The Left Case for Fertility Awareness
No pill, intrauterine device, or ultra-ribbed piece of rubber could provide the sexual liberation I experience practicing a method associated with anti-choice religious zealots.
By Megan Magray
December 26, 2019
The first time I had sex without a condom, I cried. It wasn’t that I regretted having condomless sex; I regretted not realizing I could have been doing it all along.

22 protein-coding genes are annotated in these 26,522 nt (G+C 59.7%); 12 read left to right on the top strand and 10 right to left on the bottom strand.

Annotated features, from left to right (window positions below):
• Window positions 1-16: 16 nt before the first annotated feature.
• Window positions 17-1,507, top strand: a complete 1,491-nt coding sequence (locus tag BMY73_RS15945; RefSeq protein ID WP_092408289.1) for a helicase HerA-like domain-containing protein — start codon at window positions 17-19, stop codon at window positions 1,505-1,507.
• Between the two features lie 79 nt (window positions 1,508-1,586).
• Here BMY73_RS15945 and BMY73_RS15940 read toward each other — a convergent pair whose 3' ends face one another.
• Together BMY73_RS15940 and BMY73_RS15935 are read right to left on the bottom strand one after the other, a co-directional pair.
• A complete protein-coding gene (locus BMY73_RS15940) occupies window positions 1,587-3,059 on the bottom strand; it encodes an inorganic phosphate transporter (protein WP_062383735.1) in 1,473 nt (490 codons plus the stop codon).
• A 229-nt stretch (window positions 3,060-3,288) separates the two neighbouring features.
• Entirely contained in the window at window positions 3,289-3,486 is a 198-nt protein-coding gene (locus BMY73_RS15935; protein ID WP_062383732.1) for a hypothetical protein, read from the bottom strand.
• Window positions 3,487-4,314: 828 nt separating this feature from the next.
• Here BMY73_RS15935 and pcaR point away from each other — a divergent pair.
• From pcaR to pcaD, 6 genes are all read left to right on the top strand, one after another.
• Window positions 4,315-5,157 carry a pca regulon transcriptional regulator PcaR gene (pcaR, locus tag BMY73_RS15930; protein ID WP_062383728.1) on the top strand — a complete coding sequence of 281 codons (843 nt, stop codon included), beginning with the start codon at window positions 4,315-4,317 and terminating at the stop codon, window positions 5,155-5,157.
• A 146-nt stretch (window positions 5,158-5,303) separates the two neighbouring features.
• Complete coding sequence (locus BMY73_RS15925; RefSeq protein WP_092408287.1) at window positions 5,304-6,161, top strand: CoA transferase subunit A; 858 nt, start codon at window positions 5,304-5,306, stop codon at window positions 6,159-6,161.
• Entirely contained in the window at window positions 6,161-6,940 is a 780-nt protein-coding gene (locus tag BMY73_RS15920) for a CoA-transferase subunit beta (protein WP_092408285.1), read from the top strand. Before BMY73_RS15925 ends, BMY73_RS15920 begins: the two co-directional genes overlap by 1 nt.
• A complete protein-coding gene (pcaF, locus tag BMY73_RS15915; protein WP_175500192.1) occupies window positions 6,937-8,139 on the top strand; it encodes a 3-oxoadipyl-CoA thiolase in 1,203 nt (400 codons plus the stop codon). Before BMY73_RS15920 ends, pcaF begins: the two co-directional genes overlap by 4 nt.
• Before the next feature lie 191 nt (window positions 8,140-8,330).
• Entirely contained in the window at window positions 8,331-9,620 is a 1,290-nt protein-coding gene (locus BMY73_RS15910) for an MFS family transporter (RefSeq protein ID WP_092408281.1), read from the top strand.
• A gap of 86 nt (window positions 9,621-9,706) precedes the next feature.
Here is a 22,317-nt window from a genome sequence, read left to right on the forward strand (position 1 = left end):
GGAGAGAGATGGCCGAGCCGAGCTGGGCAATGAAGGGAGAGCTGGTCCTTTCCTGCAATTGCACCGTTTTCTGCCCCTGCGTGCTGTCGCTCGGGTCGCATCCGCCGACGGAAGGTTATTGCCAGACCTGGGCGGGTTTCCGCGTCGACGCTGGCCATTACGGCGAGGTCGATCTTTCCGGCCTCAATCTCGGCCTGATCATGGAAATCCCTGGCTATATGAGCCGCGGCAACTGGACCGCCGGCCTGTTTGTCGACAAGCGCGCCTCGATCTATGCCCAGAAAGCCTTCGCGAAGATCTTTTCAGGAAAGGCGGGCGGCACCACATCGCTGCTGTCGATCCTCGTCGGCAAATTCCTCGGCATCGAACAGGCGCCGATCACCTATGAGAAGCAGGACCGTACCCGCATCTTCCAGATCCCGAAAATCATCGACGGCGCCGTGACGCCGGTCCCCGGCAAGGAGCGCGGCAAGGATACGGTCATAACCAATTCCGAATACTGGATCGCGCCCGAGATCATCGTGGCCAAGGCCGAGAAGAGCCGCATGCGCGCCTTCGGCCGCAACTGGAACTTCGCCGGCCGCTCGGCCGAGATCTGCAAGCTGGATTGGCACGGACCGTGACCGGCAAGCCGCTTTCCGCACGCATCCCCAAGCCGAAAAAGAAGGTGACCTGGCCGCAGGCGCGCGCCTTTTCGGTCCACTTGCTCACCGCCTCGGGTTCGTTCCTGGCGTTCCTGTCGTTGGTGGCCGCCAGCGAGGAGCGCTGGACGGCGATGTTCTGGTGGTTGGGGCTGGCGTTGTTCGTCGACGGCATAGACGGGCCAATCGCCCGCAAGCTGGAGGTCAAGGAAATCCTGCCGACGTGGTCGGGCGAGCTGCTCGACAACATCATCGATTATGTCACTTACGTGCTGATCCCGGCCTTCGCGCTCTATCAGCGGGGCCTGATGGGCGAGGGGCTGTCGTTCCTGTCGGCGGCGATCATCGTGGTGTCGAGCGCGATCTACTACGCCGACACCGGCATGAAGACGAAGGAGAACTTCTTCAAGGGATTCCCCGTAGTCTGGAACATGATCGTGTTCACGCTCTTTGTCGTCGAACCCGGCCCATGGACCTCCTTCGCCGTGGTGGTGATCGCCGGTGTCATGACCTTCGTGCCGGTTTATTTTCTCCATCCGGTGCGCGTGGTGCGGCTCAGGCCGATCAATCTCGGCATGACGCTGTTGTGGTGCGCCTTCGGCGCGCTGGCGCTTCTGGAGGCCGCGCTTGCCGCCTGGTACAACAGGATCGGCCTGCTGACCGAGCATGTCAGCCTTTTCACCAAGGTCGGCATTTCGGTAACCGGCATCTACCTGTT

I’d opted myself out of hormonal birth control long before: I hated the hollowed-out, fatalistic feeling that enveloped me on the pill, and was perpetually skittish about both the pain that comes with IUD insertion and potential side effects. As a result, I never imagined myself having unprotected sex that I could deem safe. Conventional knowledge holds that medical birth control options—most notably, IUDs, and oral contraceptives—are the best pregnancy prevention tools for responsible women. Outside of condoms, effective alternatives to these medical interventions are generally considered to be nonexistent and are rarely made accessible. A desolate birth control landscape—coupled with the faulty premise that women are constantly at risk of pregnancy—meant that I spent years afflicted with a perpetual low-level anxiety around sex, deprived of the bodily autonomy that I subconsciously craved.